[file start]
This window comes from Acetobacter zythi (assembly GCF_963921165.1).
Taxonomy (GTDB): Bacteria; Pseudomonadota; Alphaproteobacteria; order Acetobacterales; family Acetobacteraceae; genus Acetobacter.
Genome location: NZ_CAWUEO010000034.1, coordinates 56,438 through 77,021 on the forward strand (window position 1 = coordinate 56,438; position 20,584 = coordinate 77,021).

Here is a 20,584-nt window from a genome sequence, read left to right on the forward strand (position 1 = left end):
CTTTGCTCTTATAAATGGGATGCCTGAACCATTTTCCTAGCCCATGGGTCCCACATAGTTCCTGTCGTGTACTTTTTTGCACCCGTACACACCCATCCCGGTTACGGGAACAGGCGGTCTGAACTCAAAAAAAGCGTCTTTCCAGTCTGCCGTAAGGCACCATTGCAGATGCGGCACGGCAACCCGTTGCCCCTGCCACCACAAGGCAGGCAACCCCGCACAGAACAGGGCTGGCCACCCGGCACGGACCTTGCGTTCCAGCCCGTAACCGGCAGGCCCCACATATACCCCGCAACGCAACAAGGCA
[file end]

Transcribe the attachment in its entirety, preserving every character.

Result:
This window comes from Acetobacter zythi (assembly GCF_963921165.1).
Taxonomy (GTDB): Bacteria; Pseudomonadota; Alphaproteobacteria; order Acetobacterales; family Acetobacteraceae; genus Acetobacter.
Genome location: NZ_CAWUEO010000034.1, coordinates 56,438 through 77,021 on the forward strand (window position 1 = coordinate 56,438; position 20,584 = coordinate 77,021).

Here is a 20,584-nt window from a genome sequence, read left to right on the forward strand (position 1 = left end):
CTTTGCTCTTATAAATGGGATGCCTGAACCATTTTCCTAGCCCATGGGTCCCACATAGTTCCTGTCGTGTACTTTTTTGCACCCGTACACACCCATCCCGGTTACGGGAACAGGCGGTCTGAACTCAAAAAAAGCGTCTTTCCAGTCTGCCGTAAGGCACCATTGCAGATGCGGCACGGCAACCCGTTGCCCCTGCCACCACAAGGCAGGCAACCCCGCACAGAACAGGGCTGGCCACCCGGCACGGACCTTGCGTTCCAGCCCGTAACCGGCAGGCCCCACATATACCCCGCAACGCAACAAGGCA